Systolic versus diastolic cardiac function variables during epirubicin treatment for breast cancer

  • Jon M. Appel
  • Benny V. Jensen
  • Dorte L. Nielsen
  • Marianne Ryberg
  • Bo Zerahn
Original Paper


Anthracyclines are important in the treatment of numerous malignant diseases but the use is limited by a risk of heart failure (CHF). LVEF (left ventricular ejection fraction) measurements by radio-nuclide ventriculography with multiple gated acquisition (MUGA) is often used for cardiac monitoring. However, diastolic variables have been proposed as sensitive supplements. It was hypothesized that a change in diastolic filling variables measured by MUGA could identify individuals after epirubicin treatment (ET) in risk of developing heart failure. A retrospective analysis of registered raw data. Individuals completing high-dose ET for breast cancer were selected from a 2-year period. All had MUGA-scans performed prior to and after ET and were observed clinically for late development of CHF. Eleven of 34 individuals developed CHF. A significant LVEF-reduction was recorded after ET with only minor changes in diastolic parameters. Development of CHF was related to dose, entry-blood pressure and inversely to post-epirubicin LVEF. Risk of CHF was high if LVEF <50% (Hazard ratio 3.31). Epirubicin induces considerable decrease in LVEF and a high risk of CHF. The risk of CHF is significantly higher if LVEF is reduced after ET. Diastolic MUGA-variables seem to add little information to conventional measurements of LVEF.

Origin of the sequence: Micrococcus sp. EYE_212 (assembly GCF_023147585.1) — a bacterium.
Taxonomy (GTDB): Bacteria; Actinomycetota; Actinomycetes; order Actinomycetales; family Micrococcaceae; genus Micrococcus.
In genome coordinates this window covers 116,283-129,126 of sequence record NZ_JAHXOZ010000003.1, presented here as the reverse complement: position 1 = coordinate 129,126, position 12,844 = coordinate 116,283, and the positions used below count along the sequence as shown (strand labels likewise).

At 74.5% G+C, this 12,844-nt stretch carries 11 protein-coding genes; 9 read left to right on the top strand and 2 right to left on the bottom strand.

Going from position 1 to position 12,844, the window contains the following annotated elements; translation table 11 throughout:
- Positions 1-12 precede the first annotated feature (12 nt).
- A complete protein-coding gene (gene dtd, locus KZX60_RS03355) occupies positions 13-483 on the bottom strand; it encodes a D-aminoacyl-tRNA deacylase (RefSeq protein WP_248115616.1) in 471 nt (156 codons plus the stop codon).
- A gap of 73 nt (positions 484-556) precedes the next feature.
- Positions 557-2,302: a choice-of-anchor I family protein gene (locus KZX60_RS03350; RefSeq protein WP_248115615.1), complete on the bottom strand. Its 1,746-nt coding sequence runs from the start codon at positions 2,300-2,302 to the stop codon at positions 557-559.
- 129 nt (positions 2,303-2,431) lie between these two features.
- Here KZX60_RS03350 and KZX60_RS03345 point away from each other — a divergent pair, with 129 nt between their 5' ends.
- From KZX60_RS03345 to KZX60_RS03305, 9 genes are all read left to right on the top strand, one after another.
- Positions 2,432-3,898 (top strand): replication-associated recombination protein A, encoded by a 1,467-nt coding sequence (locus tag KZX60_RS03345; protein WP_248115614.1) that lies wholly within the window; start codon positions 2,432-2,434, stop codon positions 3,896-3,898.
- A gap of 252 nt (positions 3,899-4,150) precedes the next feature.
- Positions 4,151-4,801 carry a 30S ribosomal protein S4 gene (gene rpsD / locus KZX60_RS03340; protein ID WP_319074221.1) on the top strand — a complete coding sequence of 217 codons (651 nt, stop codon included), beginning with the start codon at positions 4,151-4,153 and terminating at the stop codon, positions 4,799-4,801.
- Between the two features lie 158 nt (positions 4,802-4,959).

Anthracyclines Cardiotoxicity Diastolic function Epirubicin Heart failure 


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Copyright information

© Springer Science+Business Media, B.V. 2009

Authors and Affiliations

  • Jon M. Appel
    • 1
  • Benny V. Jensen
    • 2
  • Dorte L. Nielsen
    • 2
  • Marianne Ryberg
    • 2
  • Bo Zerahn
    • 3
  1. 1.Department of CardiologyHerlev Hospital, University of CopenhagenHerlevDenmark
  2. 2.Department of OncologyHerlev Hospital, University of CopenhagenHerlevDenmark
  3. 3.Department of Nuclear MedicineHerlev Hospital, University of CopenhagenHerlevDenmark

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